Matt is founder and co-director of the Humane Clinic. His work is informed by his "lived experience of madness and unmadness", both in his personal and professional journey as he continues to pursue a mental health system that focuses on understanding human distress as meaningful responses towards the journey of becoming the wounded healer in their communities.

KEYNOTE SPEAKER: Professor Helen Milroy

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Commissioner Milroy is a Consultant Child and Adolescent Psychiatrist and Winthrop Professor at the University of Western Australia. Commissioner Milroy has been on state and national mental health advisory committees and boards with a particular focus on the wellbeing of children. Her work and research interests include holistic medicine, child mental health, recovery from trauma and grief, application of Indigenous knowledge, cultural models of care, Aboriginal health and mental health, and developing and supporting the Aboriginal medical workforce. She is a descendant of the Palyku people of the Pilbara region of Western Australia and was born and educated in Perth.

Commissioner Milroy holds a degree in Medicine and Surgery, is a fellow of the Royal Australian and New Zealand College of Psychiatry and completed the Certificate of Advanced Training in Child and Adolescent Psychiatry.

At the conference, Professor Milroy will present, 'Understanding Trauma, Trauma informed approaches and collaborative systems'. The seminar will present an understanding of trauma and its impact across the lifespan. This will include an outline of the neurolobiological impact on development and the difficulties that arise when accessing services. Trauma informed approaches will be outlined with a number of questions for organisations to consider when working with traumatised communities. There will be an emphasis on pro-active staff support and self care. The seminar will conclude with a case study workshop to challenge and explore collaborative models of care and current gaps in the system.


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Amberley Lobo is an Australian television producer and host, and 'Australia's girl next door'. She is a bubbly, bright and energetic addition to any event and we can't wait to welcome her home to the West to host our Conference in 2019.

Amberley has worked in kids TV for the last 10 years, starting as the face of ABC Kids in 2008 and continuing to work in the kids TV space for various organisations including Network 10 and the BBC in London. In her current role, she produces and presents content across multiple platforms for the AFL. Amberley was born and grew up in Western Australia but is a well known and well-loved media personality on both British and Australian screens.

Amberley started her television career in 2009 when she won a nation-wide competition to be the face of a new children’s television channel called ABC 3. In this position Lobo hosted the stations flagship show, which was called Studio 3. She was the face of ABC three to six years, and her shows are still currently aired across the channel today, which has made her a permanent daily fixture on Australian TV.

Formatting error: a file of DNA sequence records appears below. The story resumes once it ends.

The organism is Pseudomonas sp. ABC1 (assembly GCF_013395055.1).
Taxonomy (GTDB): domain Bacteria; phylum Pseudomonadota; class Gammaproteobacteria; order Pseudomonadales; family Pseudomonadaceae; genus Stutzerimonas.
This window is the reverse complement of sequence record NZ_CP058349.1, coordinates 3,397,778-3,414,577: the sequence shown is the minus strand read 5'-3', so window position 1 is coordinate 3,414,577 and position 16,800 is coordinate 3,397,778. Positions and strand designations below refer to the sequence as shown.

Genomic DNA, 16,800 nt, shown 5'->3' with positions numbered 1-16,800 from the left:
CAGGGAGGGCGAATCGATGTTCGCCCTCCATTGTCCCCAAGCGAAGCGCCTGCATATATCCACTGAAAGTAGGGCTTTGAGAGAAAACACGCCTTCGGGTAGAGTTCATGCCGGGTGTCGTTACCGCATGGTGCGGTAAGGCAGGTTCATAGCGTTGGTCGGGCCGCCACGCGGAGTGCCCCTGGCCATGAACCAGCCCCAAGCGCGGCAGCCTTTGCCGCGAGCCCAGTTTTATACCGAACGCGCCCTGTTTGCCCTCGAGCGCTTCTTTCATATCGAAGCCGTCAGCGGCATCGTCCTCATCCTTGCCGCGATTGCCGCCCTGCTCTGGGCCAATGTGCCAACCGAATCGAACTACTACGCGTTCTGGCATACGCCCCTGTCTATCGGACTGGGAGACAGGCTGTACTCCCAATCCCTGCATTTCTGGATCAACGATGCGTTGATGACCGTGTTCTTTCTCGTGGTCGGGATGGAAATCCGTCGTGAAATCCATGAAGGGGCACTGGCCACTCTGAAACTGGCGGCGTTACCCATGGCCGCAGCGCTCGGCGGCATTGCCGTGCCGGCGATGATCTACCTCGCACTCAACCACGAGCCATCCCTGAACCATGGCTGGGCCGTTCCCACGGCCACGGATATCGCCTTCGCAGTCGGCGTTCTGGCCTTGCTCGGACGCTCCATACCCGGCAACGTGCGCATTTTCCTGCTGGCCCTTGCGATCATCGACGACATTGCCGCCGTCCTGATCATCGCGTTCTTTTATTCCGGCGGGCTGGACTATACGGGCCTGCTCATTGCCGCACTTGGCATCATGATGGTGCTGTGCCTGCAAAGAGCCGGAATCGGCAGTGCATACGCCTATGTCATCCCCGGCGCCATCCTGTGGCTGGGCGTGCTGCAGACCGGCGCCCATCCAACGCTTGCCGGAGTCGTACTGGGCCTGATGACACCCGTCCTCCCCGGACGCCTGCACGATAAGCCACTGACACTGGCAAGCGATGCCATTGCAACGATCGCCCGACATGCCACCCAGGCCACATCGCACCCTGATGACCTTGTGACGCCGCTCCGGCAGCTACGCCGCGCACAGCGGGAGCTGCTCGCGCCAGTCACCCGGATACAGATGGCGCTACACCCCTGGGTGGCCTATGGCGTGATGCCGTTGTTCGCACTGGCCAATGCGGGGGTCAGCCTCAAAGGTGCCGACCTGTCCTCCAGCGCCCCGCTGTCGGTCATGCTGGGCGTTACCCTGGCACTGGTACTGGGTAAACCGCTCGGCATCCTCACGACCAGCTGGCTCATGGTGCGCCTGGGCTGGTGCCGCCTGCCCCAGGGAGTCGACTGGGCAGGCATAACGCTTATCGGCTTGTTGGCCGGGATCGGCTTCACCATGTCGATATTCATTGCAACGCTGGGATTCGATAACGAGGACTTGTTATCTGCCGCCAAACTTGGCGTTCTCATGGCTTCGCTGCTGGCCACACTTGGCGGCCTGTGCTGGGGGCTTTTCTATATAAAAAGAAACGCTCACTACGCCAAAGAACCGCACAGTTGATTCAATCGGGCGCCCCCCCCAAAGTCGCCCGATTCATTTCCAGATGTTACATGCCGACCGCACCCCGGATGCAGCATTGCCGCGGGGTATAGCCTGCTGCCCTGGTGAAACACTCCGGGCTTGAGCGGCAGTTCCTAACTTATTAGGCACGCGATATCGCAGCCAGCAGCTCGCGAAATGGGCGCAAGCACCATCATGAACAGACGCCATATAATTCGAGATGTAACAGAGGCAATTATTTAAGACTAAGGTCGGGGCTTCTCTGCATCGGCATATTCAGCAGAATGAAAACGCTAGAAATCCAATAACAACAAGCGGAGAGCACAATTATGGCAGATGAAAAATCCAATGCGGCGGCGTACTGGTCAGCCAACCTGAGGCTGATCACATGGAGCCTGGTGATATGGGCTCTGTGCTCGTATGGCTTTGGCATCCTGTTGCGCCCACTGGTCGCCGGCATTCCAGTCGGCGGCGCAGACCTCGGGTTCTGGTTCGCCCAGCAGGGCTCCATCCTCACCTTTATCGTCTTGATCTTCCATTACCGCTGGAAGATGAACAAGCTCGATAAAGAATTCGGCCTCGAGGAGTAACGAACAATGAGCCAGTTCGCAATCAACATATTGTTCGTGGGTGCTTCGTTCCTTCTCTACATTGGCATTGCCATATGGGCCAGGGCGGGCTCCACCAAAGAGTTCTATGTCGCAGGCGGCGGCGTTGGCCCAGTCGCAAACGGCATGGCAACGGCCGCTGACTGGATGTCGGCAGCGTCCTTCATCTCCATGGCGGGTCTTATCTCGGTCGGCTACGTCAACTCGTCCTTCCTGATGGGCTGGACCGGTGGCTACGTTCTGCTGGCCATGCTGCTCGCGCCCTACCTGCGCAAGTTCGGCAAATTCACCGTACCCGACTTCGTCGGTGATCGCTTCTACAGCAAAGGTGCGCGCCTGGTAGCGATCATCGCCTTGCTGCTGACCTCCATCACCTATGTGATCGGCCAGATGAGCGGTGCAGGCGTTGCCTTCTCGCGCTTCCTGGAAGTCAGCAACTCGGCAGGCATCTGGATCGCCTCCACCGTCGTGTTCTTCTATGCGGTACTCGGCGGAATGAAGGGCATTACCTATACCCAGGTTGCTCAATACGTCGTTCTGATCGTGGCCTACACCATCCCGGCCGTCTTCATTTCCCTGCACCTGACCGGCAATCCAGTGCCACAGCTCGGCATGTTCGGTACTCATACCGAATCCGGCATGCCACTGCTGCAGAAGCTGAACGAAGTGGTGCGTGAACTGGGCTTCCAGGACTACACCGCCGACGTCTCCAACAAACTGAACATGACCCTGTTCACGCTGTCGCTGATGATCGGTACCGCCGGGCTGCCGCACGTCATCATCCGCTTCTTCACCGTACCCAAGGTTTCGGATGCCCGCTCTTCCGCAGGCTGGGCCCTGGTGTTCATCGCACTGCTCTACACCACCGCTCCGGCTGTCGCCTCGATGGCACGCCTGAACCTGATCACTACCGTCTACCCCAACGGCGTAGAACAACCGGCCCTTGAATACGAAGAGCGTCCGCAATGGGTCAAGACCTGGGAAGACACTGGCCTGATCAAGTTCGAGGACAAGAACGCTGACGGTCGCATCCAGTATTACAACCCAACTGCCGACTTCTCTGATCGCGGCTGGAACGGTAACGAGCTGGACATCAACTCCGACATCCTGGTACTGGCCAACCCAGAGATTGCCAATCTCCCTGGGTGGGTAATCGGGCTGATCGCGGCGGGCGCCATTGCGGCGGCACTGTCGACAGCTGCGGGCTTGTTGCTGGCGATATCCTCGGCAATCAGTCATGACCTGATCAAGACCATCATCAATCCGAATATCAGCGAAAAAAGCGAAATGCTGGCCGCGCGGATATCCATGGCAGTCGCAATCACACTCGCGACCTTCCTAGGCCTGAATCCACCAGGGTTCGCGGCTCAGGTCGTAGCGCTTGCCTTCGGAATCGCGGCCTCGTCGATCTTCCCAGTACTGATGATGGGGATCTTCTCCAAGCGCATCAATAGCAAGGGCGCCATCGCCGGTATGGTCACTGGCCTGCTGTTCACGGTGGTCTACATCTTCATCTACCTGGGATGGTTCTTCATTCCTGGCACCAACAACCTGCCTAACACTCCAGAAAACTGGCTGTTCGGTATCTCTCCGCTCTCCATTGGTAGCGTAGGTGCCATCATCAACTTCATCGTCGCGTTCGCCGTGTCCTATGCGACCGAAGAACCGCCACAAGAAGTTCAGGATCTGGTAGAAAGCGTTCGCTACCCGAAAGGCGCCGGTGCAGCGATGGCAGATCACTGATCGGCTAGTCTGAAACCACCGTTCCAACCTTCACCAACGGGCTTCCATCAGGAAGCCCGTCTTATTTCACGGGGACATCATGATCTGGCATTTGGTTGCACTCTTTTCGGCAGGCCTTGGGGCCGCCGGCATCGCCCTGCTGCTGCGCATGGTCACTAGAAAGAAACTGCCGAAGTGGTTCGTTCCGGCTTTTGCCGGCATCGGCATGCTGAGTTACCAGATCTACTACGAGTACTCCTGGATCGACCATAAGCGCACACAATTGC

Amberley was the solo host of BBC's music-travel show, Pop Slam and is a sports enthusiast  working closely with Cricket Australia. In 2016 Amberley started working as a radio presenter on Triple J and still currently hosts various time slots across the network. Passionate about her music Amberley has also MC’d various music festivals including Listen Out and Field Day.

PANEL GUEST: Acting Mental Health Commissioner Jennifer McGrath

Mental Health Commission, Acting Commissioner.

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Ms McGrath was appointed Acting Commissioner of the Mental Health Commission in June 2019.

Ms McGrath most recently held the position of Deputy Director General, Education Business Services at the Department of Education and has worked in the Western Australian public sector for 14 years, holding senior executive positions in the Departments of the Premier and Cabinet and Finance, and the former Department of Child Protection.


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Our good friends, Uncle Charlie and Aunty Helen Kickett will join us again as Conference Elders for the third time. 

WAAMH has been yarning, learning, understanding and working alongside Uncle Charlie and Aunty Helen for more than six years now, through the Looking Froward, Moving Forward project which is aimed at developing more culturally appropriate responses to Aboriginal or Torres Straight Islander people in WA, mainly in Nyoongar country.

The Kicketts are pillars of strength and wisdom to both their own local community and the broader mental health sector. They have become an integral part of helping to shape WAAMH's advocacy, research projects, sector development and promotion work.

SPECIAL PRESENTATION: Auditor General, Caroline Spencer

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Ms Spencer was appointed Auditor General in May 2018. She is the first woman to undertake the role.

Caroline has experience in financial and performance audit across jurisdictions and sectors, and prior to her appointment led a professional services firm specialising in public sector audit and governance. She has held a number of board and audit committee roles in several jurisdictions.

Caroline has a passion for promoting accountability and continuous improvement across the public sector and the audit profession – to enhance trust and performance for the benefit of the communities we serve.

She is a fellow of CPA Australia, Chartered Accountants Australia & New Zealand and the Governance Institute of Australia, and a graduate of the Australian Institute of Company Directors.